Weekend Science Fun: “Cool” Ice Experiments

As the temperatures heat up, its time to pull out the ice and do some "cool" science.

1. Ice Spikes

Have you ever seen bumps or spikes come up from the ice cubes in your ice cube tray? SnowCrystals.com has a great discussion of ice spikes, how they form and how to grow some of your own. For more pictures and a movie, try Spikes on Ice Cubes.

2. Ice cube rescues

Give your child(ren) a challenge to "rescue" ice cubes floating in a glass of water with only a piece of string and some salt. Then watch this video to see how it is done.

3. Freezing and thawing water

Freeze water in various-sized containers and then set the ice "sculptures" out to thaw. (Set them in in deep bowl indoors or outside on a sidewalk or patio where a little melt water won't matter.) Time how long it takes various sizes and shapes to melt with a watch or clock. Does size or shape influence melting time? How?

Try freezing a water-filled water balloon (set in a bowl first). Once it is frozen, what happens when you toss it? What happens when you freeze a balloon filled with air in a bowl of water?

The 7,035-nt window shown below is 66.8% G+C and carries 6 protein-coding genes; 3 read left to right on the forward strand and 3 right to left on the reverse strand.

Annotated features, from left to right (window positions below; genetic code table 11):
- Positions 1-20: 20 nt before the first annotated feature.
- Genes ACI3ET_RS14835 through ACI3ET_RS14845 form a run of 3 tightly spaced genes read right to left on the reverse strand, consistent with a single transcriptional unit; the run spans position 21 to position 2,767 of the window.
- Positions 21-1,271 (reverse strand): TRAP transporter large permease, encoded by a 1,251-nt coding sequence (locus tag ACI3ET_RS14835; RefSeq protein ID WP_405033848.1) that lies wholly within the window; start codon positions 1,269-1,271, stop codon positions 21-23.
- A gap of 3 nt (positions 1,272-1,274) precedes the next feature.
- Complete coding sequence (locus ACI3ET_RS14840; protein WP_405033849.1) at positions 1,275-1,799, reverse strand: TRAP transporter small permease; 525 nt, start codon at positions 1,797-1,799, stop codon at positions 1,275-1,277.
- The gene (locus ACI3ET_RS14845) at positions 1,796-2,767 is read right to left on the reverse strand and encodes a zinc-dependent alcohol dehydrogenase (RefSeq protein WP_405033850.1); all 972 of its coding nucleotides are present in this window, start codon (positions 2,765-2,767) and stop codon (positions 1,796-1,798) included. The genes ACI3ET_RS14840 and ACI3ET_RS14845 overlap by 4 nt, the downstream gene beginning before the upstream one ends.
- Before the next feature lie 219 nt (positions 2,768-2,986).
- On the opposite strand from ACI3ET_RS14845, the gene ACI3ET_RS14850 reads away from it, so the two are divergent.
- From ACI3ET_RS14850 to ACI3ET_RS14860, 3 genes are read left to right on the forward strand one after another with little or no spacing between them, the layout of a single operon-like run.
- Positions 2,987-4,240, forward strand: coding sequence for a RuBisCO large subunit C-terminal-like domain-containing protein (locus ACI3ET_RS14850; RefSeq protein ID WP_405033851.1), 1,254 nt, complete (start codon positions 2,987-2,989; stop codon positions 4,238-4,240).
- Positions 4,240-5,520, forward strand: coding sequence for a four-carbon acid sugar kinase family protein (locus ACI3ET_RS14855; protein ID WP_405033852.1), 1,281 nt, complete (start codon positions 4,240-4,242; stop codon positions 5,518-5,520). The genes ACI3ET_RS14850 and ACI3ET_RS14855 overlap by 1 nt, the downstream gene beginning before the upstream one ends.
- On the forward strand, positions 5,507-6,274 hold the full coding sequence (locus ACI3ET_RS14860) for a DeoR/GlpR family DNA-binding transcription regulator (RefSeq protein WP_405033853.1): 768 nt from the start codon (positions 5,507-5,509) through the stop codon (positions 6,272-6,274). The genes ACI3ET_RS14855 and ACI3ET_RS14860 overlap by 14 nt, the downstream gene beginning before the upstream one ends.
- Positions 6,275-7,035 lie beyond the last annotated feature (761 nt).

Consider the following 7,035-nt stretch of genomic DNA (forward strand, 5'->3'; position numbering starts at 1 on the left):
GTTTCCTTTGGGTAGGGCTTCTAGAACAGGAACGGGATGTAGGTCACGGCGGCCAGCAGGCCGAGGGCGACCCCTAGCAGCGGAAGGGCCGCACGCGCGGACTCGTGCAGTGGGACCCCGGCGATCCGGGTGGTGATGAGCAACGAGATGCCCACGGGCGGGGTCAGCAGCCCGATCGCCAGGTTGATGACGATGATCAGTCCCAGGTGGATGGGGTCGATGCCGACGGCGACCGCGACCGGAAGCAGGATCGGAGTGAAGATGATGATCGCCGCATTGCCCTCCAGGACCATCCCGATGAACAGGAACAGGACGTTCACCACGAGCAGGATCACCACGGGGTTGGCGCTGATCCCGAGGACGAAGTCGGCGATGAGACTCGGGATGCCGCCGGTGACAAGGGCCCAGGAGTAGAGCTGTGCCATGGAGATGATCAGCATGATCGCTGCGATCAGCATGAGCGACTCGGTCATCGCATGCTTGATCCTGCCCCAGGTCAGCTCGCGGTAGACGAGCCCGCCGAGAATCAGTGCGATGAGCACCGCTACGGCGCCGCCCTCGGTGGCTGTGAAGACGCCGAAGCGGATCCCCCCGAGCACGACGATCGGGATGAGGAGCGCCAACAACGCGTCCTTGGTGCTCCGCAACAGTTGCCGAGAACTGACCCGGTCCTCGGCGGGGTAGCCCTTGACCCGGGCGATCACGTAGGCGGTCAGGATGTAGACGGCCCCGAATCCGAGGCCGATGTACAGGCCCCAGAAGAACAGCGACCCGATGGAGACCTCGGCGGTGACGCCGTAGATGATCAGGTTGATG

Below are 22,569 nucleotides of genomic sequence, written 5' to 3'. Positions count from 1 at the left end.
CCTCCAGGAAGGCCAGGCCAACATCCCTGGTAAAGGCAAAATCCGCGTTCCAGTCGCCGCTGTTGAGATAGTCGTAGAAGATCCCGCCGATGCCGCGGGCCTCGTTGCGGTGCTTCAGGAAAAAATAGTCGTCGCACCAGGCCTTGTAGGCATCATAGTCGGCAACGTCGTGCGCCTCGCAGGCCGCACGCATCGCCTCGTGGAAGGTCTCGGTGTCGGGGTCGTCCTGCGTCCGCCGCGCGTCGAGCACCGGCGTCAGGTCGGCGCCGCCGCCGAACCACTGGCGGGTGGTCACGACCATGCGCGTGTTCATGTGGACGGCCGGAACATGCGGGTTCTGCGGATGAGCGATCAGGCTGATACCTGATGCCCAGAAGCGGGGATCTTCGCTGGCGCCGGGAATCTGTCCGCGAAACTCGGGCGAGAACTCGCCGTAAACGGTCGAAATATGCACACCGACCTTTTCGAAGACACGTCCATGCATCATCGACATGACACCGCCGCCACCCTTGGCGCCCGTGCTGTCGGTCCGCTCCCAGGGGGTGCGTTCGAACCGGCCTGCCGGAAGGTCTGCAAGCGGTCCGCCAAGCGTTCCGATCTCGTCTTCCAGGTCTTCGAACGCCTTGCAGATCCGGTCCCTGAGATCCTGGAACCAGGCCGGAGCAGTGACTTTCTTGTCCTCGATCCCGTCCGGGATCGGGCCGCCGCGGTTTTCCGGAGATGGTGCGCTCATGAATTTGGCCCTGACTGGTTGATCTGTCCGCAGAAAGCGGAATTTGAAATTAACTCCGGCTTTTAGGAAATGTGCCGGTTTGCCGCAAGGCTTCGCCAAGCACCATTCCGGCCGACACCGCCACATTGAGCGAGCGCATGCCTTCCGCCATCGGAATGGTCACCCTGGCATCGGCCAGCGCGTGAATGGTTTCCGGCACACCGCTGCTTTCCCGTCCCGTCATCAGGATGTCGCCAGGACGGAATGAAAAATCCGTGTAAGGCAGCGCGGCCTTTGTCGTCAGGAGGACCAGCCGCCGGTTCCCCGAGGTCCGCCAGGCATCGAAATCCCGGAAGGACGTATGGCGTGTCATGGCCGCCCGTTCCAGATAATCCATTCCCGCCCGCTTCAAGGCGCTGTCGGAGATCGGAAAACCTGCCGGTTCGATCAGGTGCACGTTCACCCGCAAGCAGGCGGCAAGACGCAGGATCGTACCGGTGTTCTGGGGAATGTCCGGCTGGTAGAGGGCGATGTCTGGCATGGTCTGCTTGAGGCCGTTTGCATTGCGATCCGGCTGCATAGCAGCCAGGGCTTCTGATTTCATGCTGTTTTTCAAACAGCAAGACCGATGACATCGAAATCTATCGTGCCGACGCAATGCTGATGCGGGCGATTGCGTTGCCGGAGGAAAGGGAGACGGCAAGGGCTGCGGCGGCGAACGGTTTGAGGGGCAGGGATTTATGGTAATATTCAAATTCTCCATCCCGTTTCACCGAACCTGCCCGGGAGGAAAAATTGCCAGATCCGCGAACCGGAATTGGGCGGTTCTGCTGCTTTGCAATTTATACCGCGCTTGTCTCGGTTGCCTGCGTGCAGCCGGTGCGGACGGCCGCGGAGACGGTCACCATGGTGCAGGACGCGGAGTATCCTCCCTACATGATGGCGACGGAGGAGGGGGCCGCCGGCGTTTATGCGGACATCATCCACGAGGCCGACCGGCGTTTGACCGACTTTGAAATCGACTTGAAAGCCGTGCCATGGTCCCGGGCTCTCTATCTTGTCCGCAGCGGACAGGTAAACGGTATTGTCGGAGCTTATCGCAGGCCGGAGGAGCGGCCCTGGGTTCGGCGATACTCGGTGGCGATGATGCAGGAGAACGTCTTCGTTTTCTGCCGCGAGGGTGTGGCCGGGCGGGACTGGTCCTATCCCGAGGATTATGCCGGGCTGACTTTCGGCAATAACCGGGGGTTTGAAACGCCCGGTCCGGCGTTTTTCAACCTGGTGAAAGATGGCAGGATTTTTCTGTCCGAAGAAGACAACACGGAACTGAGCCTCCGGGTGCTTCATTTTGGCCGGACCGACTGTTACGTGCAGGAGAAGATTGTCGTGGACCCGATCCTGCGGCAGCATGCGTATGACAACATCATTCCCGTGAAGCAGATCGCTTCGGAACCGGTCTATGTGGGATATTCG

4. Floating and sinking

Create an ice cube boat and float it to emphasize that ice is less dense than water.

Gather:

  • ice cube tray
  • cold water
  • pie plate or shallow bowl
  • plastic wrap
  • toothpicks
  • triangle of paper
  • clay (optional)

ice-boat
Fill the ice cube tray with water. Cover the tray with a tight layer of plastic wrap, which will hold up the toothpicks. Stick a toothpick in the center of each cube, enough so that there is a least one for each child. When the ice cubes are frozen, remove from the tray. Insert a small triangle of colored paper on each toothpick to make a sail, and float the ice cubes in a bowl of cold water (the colder the better). Do the boats float? Do they stay upright? If not, try adding some clay to the bottom until the ice cubes are balanced. (This may be difficult at first, if the oily clay doesn't stick to the wet ice. I found it did work with patience.)

5. Moving on to dry ice

Dry ice (frozen carbon dioxide) is available at many grocery stores. Just remember that it is much colder than regular ice and will require special handling. Always use gloves, and tongs are a good idea too. Never put dry ice in a swimming pool!

See this Steve Spangler video for some ideas and handling suggestions.

Ice is so much fun to experiment with in the summer. Let me know if you have any other experiments to do with ice or activity tips.

For more information, try these books:

and these related subjects:

Ice Scientist: Careers in the Frozen Antarctic (Wild Science Careers) by Sara L. Latta

Pioneering Frozen Worlds by Sandra Markle

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